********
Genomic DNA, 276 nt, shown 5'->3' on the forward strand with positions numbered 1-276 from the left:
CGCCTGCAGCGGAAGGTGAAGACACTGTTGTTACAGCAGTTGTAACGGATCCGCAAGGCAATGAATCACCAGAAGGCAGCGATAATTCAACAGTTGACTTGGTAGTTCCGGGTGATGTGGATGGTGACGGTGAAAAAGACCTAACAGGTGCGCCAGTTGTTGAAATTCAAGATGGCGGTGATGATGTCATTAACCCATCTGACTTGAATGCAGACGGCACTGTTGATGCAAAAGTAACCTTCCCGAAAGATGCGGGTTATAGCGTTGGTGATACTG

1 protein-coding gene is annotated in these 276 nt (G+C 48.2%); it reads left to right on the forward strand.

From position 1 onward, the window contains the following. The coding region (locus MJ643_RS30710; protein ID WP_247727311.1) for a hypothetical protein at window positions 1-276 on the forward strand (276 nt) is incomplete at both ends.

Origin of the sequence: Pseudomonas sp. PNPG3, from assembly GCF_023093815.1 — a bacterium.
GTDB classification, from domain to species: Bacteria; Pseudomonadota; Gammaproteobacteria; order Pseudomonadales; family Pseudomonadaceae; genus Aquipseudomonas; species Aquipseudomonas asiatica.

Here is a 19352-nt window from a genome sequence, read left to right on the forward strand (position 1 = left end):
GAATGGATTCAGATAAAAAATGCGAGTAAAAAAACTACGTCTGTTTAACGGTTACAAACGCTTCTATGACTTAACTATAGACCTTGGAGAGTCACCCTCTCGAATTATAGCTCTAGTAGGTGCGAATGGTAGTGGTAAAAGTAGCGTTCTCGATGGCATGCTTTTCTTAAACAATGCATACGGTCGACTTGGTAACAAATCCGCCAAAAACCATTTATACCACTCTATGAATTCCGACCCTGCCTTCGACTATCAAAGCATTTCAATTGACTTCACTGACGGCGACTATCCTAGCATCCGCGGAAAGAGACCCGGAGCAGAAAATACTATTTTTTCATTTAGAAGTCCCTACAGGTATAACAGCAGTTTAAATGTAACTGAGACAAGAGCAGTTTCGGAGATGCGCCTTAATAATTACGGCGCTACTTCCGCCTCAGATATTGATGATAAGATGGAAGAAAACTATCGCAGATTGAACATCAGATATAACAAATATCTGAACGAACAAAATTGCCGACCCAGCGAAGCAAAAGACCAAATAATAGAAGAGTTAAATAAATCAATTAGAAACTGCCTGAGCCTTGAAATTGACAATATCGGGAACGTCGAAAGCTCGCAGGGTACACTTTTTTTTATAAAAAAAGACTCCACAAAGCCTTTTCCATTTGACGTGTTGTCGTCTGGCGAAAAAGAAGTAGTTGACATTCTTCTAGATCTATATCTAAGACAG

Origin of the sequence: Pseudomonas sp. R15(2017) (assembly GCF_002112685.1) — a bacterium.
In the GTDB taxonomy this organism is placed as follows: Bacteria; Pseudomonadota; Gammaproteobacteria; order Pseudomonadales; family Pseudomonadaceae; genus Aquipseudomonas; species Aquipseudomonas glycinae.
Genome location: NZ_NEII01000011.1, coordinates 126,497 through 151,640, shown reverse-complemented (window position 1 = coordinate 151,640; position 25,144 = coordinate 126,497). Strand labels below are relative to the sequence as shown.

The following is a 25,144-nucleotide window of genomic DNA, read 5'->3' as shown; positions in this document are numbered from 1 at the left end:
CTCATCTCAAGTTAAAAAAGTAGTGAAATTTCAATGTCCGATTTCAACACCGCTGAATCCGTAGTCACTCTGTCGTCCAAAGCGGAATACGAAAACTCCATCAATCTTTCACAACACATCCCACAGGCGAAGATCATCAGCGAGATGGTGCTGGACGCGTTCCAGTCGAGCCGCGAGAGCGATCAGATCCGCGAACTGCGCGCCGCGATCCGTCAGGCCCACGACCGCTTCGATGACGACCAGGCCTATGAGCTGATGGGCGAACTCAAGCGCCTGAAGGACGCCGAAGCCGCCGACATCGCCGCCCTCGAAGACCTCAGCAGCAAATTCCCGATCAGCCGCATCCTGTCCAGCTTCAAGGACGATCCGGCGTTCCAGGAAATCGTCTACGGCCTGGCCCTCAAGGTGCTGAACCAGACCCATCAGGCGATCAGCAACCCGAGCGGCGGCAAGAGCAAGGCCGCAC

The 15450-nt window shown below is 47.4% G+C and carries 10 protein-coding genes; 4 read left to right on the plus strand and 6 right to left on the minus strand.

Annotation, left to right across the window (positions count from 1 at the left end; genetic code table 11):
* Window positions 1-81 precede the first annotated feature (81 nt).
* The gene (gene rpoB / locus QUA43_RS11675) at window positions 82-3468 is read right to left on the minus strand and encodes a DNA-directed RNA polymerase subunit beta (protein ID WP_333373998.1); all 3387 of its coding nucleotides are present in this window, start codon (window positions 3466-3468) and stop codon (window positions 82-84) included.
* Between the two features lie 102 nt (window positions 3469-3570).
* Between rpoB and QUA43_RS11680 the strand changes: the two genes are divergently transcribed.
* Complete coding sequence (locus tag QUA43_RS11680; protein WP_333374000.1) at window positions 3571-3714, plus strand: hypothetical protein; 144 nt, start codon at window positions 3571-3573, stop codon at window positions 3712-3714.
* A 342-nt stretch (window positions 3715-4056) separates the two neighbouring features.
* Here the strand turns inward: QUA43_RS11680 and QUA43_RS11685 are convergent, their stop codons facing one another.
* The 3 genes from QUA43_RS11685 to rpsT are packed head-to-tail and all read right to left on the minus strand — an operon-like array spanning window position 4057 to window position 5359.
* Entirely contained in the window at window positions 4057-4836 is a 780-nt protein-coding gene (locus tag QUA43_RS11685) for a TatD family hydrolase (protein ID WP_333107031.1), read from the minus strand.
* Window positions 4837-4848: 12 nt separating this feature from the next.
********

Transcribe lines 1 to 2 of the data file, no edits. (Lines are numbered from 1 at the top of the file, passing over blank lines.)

Genomic DNA, 276 nt, shown 5'->3' on the forward strand with positions numbered 1-276 from the left:
CGCCTGCAGCGGAAGGTGAAGACACTGTTGTTACAGCAGTTGTAACGGATCCGCAAGGCAATGAATCACCAGAAGGCAGCGATAATTCAACAGTTGACTTGGTAGTTCCGGGTGATGTGGATGGTGACGGTGAAAAAGACCTAACAGGTGCGCCAGTTGTTGAAATTCAAGATGGCGGTGATGATGTCATTAACCCATCTGACTTGAATGCAGACGGCACTGTTGATGCAAAAGTAACCTTCCCGAAAGATGCGGGTTATAGCGTTGGTGATACTG